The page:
Soon the blankets were spread; the fire was replenished with mighty logs; the travellers lay down side by side and in a few minutes snored in concert; the flames leaped upwards, and the sparks, entangling themselves on the snow-encrusted branches of bush and tree, gleamed there for an instant, or, escaping, flew gaily away into the wintry sky.
But difficulties cannot finally stop
While the two men were sleeping, a change came over the scene—a slow, gentle, scarce perceptible change, which, however, had a powerful influence on the prospects of the sleepers.
The sky became overcast; the temperature, which had been down at arctic depth for many months, suddenly rose to that of temperate climes, and snow began to fall—not in the small sharp particles to which the fur-traders of the great northern wilderness are accustomed, but in the broad, heavy flakes that one often sees in England.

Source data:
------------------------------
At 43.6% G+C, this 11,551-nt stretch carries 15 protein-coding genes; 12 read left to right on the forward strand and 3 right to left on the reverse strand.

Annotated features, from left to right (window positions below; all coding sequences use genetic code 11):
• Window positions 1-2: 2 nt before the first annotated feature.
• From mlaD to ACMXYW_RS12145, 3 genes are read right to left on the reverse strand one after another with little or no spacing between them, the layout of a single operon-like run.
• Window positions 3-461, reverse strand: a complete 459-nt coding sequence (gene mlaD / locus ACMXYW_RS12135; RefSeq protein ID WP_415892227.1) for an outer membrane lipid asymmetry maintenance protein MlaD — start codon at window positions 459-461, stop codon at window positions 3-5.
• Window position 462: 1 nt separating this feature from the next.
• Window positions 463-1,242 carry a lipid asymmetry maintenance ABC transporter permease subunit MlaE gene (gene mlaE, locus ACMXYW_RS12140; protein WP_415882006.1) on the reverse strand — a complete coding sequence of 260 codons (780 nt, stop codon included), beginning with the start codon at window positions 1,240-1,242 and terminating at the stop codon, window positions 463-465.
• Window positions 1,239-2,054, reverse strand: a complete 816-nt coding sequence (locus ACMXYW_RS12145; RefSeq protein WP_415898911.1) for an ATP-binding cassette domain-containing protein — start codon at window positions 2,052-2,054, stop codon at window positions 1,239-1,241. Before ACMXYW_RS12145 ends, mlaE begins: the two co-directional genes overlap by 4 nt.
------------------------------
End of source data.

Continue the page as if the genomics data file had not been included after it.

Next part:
Softly, silently, gently they fell, like the descent of a sweet influence—but steadily, persistently, continuously, until every object in nature became smothered in the soft white garment. Among other objects the two sleepers were buried.
A snow-drift caught the Highlander full in the mouth and literally shut him up!
The snow began by powdering them over. Had any one been there to observe the process, he would have seen by the bright light of the camp-fire that the green blankets in which they were wrapt became piebald first; then assumed a greyish-green colour, which speedily changed into a greenish-grey, and finally into a pure white.
The Indian shook his head and looked solemn.
- “Oh that I were a bird!” exclaimed Spooner, one morning as we were seated round the Carron stove in our hall.
- “No need to wish that,” said Lumley, “for you’re a goose already!”
- “Well, I’d even consent to be a real goose,” continued Spooner, “if I could only thereby use my wings to fly away over the snowy wilderness and alight in my old home.”